Yellow dandelion blooms dotted our yard. Quickly the blooms changed to seed heads and the wind spread the seeds around our yard. My husband Larry and I didn’t want the dandelion weeds choking out the grass. We worked several days digging up the existing plants. It was never ending and a back-breaking job.
Friends with seven children came over for a visit one afternoon. The children soon tired of visiting inside the house and headed outside. When I looked out the window to check on them, the youngsters had discovered the dandelions. They raced around the yard picking all they could find and then blowing the seeds into the air and at each other.
Oh no, they’re spreading the seeds around the yard before I can dig them and put the seed heads in the trash. The children were completely innocent to the fact they were causing me more work. Blowing dandelion seeds through the air just provided entertainment.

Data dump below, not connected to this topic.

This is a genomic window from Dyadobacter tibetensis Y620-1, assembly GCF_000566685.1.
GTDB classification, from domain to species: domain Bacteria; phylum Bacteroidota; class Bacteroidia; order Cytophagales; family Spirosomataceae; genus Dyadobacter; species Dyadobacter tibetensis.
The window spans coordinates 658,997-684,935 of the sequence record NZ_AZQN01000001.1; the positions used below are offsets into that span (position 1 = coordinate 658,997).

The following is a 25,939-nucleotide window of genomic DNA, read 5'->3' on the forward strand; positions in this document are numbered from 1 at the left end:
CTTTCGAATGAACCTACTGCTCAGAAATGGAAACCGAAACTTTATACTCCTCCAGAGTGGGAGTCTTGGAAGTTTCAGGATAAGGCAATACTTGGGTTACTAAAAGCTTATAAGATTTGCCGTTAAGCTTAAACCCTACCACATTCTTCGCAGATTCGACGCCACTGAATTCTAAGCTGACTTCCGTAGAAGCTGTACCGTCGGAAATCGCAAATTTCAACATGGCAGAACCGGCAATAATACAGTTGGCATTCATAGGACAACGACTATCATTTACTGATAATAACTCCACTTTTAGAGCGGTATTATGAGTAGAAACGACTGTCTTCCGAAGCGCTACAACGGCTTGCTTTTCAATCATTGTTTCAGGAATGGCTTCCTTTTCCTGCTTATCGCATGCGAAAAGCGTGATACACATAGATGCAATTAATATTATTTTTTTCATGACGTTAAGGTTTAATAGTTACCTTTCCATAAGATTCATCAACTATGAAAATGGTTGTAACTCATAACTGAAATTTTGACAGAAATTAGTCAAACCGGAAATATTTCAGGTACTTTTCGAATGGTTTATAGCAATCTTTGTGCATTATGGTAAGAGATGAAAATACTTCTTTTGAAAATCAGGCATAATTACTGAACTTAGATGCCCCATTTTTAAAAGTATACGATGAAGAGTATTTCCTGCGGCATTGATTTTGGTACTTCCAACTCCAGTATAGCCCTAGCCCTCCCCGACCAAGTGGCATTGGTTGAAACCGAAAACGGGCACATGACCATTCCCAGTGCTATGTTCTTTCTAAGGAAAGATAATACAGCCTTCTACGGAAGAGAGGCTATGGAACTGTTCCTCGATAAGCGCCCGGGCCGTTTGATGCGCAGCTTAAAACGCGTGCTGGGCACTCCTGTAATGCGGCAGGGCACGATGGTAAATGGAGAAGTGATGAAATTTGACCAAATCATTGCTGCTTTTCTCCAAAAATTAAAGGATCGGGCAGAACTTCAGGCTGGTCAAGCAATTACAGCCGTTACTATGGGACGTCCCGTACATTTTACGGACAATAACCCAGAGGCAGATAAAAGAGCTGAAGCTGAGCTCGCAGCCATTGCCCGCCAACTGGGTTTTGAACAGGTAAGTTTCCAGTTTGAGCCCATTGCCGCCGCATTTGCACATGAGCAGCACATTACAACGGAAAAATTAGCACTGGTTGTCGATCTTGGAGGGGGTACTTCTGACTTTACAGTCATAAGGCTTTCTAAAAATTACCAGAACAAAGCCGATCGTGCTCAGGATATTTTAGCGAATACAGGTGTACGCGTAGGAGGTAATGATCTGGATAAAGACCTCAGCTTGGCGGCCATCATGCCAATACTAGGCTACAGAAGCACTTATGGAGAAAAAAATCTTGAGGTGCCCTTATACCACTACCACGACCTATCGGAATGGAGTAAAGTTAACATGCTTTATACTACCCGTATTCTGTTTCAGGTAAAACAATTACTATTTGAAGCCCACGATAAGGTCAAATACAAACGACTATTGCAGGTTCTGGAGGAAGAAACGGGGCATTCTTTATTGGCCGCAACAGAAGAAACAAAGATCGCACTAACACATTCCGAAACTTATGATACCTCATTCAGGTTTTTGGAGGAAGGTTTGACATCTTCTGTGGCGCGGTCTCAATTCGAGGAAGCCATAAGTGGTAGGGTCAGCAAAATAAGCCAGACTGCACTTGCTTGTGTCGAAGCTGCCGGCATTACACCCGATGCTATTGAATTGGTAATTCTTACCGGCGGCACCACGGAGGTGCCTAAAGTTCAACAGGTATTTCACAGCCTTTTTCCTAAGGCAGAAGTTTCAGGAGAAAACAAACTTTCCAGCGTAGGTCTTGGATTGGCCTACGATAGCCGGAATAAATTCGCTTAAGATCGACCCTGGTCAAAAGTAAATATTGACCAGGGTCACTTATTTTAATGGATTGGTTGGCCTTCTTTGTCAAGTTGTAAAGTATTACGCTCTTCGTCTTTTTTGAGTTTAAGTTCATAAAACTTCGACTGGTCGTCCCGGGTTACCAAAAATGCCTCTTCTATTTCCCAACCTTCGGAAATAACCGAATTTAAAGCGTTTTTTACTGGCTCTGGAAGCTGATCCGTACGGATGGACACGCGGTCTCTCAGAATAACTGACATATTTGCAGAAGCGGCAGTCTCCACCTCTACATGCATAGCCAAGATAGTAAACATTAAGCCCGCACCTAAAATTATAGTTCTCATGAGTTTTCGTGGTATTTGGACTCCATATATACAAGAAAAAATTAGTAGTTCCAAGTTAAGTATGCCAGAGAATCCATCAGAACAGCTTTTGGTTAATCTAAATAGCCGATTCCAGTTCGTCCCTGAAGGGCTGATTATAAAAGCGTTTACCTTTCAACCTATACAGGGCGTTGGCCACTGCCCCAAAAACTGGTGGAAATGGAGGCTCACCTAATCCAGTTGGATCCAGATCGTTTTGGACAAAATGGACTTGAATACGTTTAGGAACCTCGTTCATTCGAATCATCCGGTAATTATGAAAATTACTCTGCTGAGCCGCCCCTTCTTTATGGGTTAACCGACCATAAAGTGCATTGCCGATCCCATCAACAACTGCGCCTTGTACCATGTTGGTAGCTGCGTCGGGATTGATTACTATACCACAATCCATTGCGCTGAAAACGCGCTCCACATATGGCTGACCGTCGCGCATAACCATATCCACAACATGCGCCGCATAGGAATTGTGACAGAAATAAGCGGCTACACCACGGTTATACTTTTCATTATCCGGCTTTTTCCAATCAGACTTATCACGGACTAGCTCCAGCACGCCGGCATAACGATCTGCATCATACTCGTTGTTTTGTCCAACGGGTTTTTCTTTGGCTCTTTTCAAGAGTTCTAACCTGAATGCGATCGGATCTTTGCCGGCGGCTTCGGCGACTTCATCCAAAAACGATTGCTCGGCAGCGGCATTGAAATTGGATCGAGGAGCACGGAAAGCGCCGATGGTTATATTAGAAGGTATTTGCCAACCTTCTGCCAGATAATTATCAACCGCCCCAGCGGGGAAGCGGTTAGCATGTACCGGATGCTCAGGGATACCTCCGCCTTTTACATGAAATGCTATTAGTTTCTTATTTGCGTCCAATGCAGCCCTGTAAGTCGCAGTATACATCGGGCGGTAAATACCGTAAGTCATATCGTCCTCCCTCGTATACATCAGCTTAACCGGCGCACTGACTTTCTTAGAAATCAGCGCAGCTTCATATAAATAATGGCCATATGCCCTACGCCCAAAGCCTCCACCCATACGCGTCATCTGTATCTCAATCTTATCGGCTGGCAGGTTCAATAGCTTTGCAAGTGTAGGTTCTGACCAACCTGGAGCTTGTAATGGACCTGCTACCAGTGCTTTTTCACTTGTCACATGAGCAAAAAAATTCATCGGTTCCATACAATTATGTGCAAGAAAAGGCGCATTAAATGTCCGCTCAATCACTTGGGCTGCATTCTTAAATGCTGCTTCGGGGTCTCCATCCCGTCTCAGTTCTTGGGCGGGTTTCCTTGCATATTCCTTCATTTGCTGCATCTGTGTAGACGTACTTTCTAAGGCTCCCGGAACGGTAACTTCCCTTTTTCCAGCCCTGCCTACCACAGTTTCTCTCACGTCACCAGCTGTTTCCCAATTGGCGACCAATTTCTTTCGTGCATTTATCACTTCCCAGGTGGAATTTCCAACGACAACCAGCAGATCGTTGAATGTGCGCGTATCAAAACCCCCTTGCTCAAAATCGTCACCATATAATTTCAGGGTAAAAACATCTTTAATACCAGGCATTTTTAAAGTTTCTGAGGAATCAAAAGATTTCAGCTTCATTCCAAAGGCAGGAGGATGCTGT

Gossip is a lot like blowing dandelion seeds. The person who blows the seeds doesn’t really know how much harm it will cause and where the seeds will take root. The reporting of the story can give the teller a feeling of importance. The gossip may be told innocently or deliberately, but either way, the seed grows and causes problems.
Before we tell anything about someone else, we need to check on its authenticity with the person who the story is about. If we didn’t witness or hear the news first-hand, but then report it anyway, we are a false witness.
To avoid harming others, we don’t gossip.
“If anyone considers himself religious and yet does not keep a tight rein on his tongue, he deceives himself and his religion is worthless.” James 1:26 (NIV)
Helen L. Hoover